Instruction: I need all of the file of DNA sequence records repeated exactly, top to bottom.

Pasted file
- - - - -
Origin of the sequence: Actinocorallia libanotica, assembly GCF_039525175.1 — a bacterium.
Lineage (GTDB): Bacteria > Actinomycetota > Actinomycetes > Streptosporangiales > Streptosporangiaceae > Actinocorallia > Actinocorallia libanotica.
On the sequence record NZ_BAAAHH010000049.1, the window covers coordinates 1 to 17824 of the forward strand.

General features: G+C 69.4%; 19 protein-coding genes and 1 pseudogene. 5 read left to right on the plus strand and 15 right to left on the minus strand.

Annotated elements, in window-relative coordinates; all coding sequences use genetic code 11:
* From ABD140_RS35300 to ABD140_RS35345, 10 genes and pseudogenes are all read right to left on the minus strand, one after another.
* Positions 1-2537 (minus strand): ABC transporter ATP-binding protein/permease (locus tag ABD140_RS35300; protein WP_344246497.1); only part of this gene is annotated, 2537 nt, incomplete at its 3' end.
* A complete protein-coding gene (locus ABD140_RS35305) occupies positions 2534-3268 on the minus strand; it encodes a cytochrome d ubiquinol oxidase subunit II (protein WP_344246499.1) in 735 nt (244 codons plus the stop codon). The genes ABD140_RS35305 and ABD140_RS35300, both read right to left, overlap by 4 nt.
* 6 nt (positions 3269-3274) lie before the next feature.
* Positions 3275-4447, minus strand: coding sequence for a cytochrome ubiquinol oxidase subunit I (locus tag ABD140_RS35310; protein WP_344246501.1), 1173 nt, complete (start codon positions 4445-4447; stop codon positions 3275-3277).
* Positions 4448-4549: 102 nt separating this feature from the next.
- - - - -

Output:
Origin of the sequence: Actinocorallia libanotica, assembly GCF_039525175.1 — a bacterium.
Lineage (GTDB): Bacteria > Actinomycetota > Actinomycetes > Streptosporangiales > Streptosporangiaceae > Actinocorallia > Actinocorallia libanotica.
On the sequence record NZ_BAAAHH010000049.1, the window covers coordinates 1 to 17824 of the forward strand.

General features: G+C 69.4%; 19 protein-coding genes and 1 pseudogene. 5 read left to right on the plus strand and 15 right to left on the minus strand.

Annotated elements, in window-relative coordinates; all coding sequences use genetic code 11:
* From ABD140_RS35300 to ABD140_RS35345, 10 genes and pseudogenes are all read right to left on the minus strand, one after another.
* Positions 1-2537 (minus strand): ABC transporter ATP-binding protein/permease (locus tag ABD140_RS35300; protein WP_344246497.1); only part of this gene is annotated, 2537 nt, incomplete at its 3' end.
* A complete protein-coding gene (locus ABD140_RS35305) occupies positions 2534-3268 on the minus strand; it encodes a cytochrome d ubiquinol oxidase subunit II (protein WP_344246499.1) in 735 nt (244 codons plus the stop codon). The genes ABD140_RS35305 and ABD140_RS35300, both read right to left, overlap by 4 nt.
* 6 nt (positions 3269-3274) lie before the next feature.
* Positions 3275-4447, minus strand: coding sequence for a cytochrome ubiquinol oxidase subunit I (locus tag ABD140_RS35310; protein WP_344246501.1), 1173 nt, complete (start codon positions 4445-4447; stop codon positions 3275-3277).
* Positions 4448-4549: 102 nt separating this feature from the next.